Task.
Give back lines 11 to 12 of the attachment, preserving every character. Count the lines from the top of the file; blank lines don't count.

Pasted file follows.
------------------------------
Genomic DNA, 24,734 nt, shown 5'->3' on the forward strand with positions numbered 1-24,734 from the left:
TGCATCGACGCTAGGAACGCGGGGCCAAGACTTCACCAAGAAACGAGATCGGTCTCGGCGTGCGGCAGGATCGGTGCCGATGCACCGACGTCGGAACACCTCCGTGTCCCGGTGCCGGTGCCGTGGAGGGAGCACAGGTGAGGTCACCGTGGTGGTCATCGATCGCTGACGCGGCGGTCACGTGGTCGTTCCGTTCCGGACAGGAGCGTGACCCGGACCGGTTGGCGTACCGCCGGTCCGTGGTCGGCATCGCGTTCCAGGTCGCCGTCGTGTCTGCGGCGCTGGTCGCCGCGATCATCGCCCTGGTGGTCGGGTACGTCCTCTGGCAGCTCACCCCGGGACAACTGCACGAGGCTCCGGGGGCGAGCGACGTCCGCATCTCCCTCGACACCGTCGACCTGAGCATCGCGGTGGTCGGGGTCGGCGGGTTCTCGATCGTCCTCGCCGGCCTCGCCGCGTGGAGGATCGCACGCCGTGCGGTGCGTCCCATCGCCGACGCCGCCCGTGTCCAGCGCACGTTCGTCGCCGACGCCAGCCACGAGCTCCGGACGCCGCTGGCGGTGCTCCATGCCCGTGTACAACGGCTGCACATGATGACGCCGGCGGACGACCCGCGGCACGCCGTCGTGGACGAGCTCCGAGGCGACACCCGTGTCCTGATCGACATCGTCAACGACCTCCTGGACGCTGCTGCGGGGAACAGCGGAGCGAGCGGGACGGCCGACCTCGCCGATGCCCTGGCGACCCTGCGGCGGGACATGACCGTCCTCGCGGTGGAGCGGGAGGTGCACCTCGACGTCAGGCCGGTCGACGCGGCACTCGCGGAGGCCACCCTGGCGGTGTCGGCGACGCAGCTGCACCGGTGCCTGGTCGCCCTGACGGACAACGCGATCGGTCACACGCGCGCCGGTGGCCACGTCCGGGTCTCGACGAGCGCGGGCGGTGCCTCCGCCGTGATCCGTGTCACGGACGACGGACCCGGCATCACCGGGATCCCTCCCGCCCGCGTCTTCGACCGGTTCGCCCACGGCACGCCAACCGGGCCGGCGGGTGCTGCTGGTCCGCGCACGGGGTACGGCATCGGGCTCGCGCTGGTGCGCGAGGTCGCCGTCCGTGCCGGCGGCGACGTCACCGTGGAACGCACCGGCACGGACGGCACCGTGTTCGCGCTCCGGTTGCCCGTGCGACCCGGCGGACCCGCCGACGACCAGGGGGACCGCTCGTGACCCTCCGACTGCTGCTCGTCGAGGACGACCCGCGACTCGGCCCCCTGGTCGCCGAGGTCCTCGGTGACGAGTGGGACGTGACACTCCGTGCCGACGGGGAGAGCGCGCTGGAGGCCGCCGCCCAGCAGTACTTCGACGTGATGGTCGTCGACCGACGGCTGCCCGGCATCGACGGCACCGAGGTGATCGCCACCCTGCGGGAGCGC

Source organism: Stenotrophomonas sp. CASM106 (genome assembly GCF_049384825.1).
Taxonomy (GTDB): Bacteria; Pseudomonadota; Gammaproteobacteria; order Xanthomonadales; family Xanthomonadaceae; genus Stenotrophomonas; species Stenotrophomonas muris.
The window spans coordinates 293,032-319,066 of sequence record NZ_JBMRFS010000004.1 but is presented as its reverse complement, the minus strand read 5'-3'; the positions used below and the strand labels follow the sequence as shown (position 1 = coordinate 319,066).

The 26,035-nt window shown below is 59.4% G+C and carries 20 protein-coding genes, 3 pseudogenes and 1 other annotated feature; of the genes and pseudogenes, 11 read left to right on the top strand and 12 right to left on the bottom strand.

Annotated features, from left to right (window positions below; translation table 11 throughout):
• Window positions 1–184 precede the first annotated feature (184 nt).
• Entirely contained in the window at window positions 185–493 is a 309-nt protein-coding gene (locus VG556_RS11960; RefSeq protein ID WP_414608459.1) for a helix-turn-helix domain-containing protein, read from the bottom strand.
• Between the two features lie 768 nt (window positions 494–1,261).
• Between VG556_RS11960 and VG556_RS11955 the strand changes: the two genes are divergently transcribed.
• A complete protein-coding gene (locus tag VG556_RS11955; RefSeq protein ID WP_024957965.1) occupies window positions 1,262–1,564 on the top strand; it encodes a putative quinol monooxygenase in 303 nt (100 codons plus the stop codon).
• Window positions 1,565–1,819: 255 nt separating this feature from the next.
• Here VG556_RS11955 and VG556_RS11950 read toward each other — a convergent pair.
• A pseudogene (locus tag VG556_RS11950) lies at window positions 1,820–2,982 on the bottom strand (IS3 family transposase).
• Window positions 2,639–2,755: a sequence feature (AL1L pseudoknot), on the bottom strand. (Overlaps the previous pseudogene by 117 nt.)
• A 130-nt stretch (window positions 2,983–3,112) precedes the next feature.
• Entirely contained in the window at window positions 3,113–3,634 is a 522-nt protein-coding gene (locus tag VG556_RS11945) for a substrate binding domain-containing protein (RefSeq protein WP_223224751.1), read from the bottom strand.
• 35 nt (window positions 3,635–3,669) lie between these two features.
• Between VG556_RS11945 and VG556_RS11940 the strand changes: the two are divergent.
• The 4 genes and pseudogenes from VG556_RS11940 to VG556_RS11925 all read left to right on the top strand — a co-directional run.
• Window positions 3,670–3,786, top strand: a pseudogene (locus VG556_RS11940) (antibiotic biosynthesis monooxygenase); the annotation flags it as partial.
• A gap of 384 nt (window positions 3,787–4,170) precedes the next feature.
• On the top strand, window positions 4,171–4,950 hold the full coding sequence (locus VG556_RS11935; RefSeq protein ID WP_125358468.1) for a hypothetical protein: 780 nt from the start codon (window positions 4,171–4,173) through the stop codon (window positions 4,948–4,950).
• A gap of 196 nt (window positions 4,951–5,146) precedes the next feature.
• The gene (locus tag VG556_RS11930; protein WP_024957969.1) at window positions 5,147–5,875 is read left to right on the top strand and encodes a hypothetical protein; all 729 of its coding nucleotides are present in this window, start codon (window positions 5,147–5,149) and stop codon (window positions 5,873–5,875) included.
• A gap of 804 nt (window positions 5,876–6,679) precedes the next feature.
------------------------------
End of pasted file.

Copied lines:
• Between VG556_RS11960 and VG556_RS11955 the strand changes: the two genes are divergently transcribed.
• A complete protein-coding gene (locus tag VG556_RS11955; RefSeq protein ID WP_024957965.1) occupies window positions 1,262–1,564 on the top strand; it encodes a putative quinol monooxygenase in 303 nt (100 codons plus the stop codon).